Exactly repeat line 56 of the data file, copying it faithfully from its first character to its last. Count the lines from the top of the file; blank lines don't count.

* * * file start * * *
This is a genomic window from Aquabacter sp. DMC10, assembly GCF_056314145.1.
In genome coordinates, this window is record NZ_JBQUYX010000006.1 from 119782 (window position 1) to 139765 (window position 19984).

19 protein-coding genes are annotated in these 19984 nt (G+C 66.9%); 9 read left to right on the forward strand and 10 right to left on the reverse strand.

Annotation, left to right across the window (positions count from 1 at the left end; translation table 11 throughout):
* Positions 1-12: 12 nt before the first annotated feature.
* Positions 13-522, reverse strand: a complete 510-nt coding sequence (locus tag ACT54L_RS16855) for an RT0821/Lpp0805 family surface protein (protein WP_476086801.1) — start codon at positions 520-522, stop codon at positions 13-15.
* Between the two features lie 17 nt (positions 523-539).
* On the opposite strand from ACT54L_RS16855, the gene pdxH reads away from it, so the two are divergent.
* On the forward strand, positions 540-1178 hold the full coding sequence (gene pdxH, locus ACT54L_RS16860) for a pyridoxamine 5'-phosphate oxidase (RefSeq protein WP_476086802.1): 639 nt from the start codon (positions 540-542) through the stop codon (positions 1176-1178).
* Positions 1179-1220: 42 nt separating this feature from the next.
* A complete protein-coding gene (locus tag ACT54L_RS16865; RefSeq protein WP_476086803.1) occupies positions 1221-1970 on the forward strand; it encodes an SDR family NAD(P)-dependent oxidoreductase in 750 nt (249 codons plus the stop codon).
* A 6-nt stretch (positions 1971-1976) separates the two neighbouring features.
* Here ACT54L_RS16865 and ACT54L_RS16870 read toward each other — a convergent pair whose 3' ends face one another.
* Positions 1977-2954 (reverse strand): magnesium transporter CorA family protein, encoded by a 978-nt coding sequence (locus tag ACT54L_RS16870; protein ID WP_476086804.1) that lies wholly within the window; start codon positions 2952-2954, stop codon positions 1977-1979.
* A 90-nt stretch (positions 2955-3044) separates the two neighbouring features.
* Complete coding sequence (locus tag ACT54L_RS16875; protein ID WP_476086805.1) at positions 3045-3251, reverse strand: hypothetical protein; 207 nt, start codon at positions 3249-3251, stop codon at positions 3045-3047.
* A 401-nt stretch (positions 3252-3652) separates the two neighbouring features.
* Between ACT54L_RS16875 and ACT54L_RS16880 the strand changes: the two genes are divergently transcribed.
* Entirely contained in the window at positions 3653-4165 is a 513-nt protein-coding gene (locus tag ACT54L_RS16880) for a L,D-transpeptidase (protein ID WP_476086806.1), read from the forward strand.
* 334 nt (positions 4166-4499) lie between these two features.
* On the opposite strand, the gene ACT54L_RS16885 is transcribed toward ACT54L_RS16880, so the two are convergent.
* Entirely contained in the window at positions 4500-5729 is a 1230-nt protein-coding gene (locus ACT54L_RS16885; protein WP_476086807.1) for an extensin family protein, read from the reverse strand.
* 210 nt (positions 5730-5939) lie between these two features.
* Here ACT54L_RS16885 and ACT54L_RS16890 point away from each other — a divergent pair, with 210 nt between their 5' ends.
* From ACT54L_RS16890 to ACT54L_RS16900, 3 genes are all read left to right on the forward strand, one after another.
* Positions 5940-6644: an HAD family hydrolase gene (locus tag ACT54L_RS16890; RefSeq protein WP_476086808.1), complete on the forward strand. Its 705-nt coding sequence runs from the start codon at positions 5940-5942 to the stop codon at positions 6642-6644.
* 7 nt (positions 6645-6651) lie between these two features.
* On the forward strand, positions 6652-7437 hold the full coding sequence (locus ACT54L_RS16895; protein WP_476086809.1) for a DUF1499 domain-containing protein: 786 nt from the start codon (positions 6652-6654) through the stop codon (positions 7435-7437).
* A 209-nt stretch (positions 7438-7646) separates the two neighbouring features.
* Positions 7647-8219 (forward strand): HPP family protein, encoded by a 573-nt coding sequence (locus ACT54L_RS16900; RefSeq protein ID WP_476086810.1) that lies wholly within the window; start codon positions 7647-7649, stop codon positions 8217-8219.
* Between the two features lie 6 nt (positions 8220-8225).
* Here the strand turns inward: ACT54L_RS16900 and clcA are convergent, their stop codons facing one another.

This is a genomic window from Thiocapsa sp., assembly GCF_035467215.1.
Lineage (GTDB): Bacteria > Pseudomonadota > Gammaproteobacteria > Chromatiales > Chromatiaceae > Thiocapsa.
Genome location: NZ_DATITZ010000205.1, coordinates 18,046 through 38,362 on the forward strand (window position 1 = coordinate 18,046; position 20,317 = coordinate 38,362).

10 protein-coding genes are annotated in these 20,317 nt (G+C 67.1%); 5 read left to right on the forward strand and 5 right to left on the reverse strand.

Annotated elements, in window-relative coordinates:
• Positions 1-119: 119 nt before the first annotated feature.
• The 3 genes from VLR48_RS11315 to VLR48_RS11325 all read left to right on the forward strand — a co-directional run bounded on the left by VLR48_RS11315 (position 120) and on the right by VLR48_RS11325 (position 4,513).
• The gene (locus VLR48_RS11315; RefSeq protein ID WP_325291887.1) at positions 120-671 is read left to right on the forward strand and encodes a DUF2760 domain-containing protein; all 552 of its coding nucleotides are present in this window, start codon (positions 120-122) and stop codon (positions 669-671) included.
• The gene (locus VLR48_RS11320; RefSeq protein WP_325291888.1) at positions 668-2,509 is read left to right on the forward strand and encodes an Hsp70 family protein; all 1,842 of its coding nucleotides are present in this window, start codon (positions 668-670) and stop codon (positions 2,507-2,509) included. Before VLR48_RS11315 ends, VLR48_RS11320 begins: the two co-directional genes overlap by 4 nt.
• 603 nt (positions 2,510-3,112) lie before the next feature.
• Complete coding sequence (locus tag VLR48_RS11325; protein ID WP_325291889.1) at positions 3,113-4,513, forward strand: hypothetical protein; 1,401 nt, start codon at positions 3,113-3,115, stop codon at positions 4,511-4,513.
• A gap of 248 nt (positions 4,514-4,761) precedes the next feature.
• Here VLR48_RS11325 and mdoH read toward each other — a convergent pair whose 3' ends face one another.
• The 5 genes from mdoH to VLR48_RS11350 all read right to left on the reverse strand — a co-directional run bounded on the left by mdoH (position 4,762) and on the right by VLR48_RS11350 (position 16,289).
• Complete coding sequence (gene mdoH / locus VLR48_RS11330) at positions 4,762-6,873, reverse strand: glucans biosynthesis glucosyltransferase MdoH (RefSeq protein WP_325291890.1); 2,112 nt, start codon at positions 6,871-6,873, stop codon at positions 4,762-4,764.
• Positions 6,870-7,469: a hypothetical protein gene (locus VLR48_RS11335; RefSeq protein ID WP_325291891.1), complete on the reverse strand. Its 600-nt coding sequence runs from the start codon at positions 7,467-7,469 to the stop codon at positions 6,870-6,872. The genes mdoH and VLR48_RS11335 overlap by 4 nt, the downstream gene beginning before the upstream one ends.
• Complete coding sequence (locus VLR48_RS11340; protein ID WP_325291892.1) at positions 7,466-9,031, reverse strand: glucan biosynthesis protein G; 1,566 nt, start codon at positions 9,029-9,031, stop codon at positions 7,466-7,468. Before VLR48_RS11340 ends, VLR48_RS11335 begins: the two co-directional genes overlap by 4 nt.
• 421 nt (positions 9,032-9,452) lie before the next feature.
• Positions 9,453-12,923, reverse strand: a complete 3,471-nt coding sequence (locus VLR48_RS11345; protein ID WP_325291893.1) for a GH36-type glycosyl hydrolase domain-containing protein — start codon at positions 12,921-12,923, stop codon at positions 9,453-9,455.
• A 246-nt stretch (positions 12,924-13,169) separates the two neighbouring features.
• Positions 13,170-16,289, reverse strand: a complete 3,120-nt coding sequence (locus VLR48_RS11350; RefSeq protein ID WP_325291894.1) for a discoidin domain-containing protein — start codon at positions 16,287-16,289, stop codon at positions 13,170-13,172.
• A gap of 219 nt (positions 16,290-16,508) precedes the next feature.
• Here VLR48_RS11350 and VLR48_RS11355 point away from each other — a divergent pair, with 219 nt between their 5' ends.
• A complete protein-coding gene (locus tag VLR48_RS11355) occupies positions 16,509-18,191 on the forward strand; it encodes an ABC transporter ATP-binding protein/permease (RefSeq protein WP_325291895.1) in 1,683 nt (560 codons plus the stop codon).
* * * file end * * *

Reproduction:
• A complete protein-coding gene (locus tag VLR48_RS11355) occupies positions 16,509-18,191 on the forward strand; it encodes an ABC transporter ATP-binding protein/permease (RefSeq protein WP_325291895.1) in 1,683 nt (560 codons plus the stop codon).